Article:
The referenced technique is generally considered the most valuable technique in batchwise and continuous carpet dyeing and may set an example for other textile products [59, L. Bettens, 2000].
Economics The bath does not need to be warmed up and cooled down according to a preset temperature profile. The resulting saving in processing time is therefore one major economic advantage of this technique.
Additional benefits in terms of time and energy savings can be achieved when the hot spent dye bath is recycled because the dye liquor can then be re-used for the next dyeing cycle without the need to cool it down and warm it up again.
Investment costs, although fairly acceptable, are associated with fitting the dyeing machine with dosing and pH-control units.
No investment cost is required when the pH control takes place via buffer systems or acid/alkali donors.
Driving forces for implementation Time and energy savings are the main driving forces for the implementation of this technique.
Moreover, the technique overcomes the limited potential for dye bath recycling often found with temperature-controlled dyeing processes.
Reference plants The technique has been applied by many dyehouses (especially in the carpet sector) since the early seventies.
Reference literature [171, GuT, 2001], [59, L. Bettens, 2000] 4.6.15 Low-chrome and ultra-low-chrome afterchroming methods for wool Description Chrome dyeing of wool is still an extremely important process to obtain deep full shades at an economical price and with excellent fastness properties.
In 1995, the world market for wool dyestuffs was about 24000 t, with a higher percentage in Asia, especially China and Japan, than in Europe. Chrome dyes represent about 30 % of the global market. They are used for dark shades specifically, 50 – 60 % for black shades, 25 - 30 % for navy and the remaining 10 – 25 % for specific colours, such as brown, bordeaux or green [179, UBA, 2001].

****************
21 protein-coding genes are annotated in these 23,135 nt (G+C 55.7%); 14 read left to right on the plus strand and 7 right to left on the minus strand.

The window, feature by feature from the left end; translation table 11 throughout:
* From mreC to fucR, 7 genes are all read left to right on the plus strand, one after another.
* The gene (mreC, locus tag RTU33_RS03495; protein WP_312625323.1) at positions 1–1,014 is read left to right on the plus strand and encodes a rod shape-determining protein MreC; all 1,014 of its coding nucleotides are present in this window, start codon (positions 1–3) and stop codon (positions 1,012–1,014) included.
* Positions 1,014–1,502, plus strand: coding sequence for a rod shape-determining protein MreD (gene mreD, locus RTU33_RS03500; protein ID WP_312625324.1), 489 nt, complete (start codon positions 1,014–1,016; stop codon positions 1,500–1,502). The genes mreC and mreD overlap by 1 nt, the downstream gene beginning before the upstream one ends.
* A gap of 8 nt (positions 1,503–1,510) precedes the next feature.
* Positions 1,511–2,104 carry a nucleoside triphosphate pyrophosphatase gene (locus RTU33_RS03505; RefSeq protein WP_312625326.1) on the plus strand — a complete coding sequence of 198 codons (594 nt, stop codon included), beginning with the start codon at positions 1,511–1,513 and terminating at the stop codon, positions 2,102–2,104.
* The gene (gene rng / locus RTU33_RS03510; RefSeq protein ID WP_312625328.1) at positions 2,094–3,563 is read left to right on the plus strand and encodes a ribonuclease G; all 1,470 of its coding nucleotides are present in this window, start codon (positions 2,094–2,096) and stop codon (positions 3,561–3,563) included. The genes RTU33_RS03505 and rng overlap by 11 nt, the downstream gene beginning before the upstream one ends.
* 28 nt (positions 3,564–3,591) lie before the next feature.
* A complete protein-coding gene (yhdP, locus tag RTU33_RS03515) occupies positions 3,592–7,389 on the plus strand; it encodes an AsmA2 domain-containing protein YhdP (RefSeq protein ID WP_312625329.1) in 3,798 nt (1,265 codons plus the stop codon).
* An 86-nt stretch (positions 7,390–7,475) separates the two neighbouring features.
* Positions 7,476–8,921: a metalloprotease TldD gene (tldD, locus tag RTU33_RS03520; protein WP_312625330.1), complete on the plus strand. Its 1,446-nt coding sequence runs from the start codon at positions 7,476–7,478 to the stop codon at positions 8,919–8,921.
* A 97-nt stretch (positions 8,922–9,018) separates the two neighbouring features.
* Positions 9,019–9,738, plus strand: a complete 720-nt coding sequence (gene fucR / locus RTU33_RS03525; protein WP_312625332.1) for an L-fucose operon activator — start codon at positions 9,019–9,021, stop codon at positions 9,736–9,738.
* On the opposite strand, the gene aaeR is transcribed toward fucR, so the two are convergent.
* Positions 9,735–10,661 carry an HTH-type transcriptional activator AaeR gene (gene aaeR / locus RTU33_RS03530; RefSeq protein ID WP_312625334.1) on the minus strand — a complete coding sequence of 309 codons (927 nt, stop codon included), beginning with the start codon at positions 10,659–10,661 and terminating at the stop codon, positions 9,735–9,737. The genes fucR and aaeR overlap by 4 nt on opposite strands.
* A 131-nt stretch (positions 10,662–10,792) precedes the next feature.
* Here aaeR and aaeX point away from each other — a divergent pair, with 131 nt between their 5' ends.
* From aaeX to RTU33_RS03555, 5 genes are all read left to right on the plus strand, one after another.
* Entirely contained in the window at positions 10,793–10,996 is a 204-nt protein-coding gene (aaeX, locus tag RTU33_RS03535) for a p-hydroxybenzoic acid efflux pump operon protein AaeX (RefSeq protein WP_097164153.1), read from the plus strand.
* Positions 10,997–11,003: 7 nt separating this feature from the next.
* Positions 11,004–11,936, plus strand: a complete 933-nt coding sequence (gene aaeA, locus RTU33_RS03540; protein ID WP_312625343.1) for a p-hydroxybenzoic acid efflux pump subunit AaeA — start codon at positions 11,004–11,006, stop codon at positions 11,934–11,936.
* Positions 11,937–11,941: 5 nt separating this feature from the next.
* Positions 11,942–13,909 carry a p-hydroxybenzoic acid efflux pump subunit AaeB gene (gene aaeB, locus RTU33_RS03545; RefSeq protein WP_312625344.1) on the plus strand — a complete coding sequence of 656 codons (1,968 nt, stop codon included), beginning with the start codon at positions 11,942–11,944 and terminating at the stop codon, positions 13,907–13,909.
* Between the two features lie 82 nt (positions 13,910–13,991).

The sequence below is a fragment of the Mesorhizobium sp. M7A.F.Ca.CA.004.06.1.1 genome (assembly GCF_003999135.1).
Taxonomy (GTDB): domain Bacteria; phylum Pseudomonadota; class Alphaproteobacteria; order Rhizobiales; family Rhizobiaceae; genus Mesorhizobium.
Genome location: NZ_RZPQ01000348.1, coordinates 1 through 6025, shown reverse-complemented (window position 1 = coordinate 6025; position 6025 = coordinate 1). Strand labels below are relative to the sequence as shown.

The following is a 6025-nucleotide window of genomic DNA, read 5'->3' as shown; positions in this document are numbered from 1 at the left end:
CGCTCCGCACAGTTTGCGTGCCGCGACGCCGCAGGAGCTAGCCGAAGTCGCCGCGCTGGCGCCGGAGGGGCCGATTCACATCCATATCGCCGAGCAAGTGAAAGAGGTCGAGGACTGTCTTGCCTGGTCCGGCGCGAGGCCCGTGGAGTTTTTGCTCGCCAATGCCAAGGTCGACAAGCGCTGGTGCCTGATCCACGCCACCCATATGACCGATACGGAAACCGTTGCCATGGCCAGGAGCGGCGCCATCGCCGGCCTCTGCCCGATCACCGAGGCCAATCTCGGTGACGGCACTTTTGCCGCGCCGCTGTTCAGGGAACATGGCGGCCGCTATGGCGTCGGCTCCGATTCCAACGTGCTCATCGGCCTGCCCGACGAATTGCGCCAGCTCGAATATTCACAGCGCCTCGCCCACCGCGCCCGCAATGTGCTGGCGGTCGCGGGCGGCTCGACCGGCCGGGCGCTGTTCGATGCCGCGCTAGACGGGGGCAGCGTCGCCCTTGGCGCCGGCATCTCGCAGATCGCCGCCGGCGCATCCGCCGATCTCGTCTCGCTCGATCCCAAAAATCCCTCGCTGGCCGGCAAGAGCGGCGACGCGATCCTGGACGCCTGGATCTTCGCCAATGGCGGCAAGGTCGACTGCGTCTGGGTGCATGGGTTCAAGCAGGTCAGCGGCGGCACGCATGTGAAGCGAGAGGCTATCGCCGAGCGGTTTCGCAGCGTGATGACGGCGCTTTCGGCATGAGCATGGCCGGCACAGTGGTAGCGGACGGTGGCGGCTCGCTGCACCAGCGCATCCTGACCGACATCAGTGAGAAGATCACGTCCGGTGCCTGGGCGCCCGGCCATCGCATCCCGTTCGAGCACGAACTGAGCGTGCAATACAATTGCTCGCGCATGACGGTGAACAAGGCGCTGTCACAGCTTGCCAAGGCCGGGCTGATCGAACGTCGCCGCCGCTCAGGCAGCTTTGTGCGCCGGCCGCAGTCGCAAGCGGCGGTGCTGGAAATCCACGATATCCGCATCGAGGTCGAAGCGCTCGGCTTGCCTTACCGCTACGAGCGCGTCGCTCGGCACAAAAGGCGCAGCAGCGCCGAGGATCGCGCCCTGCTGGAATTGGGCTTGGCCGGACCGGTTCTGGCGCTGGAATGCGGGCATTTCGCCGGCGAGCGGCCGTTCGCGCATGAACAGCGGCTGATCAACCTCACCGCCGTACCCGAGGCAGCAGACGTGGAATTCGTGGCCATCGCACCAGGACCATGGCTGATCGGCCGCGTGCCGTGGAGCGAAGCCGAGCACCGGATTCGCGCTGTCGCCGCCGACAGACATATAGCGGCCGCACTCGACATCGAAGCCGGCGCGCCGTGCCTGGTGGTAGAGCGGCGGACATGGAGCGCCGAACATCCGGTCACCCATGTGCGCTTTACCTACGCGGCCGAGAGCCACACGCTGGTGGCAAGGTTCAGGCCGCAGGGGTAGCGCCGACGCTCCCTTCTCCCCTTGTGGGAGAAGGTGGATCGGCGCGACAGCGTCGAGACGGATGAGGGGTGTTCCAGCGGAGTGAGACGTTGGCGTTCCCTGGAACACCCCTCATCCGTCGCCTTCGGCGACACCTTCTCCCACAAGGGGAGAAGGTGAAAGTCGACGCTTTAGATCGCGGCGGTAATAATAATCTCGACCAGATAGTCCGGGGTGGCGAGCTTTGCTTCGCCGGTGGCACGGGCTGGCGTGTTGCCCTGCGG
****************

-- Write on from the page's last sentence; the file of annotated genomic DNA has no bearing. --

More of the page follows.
The afterchrome method (see also Sections 2.7.4 and 9.6) is now the most widely adopted technique for the application of chrome dyes, and chromium (as sodium or potassium dichromate) is the metal used almost universally as mordant. In the application of chrome dyes, inefficient chroming methods can lead to the discharge of chromium in spent dye liquors (see also Section 22.214.171.124 “oxidising agents”). In order to minimise the amount of residual chromium in the final effluent much attention has recently been given to the low-chrome (stoichiometric) and ultra-low (substoichiometric) chrome dyeing techniques, where only the minimum amount of dichromate required to form the dye complex in the fibre is dosed.
During the last 10 - 15 years, so-called low-chrome dyeing technology has been increasingly used. The method consists in stoichiometric dosage of chrome (up to a maximum of 1.5 % o.w.f.) together with careful pH control (3.5 - 3.8) and optional addition of a reducing agent, which assists in the conversion of CrVI to CrIII and promotes its exhaustion onto the fibre [191, VITO, 2001].
Every major chrome dye manufacturer has published data relating to chrome additions and dyeing techniques which are widely adopted (e.g. Bayer, Ciba-Geigy, Sandoz).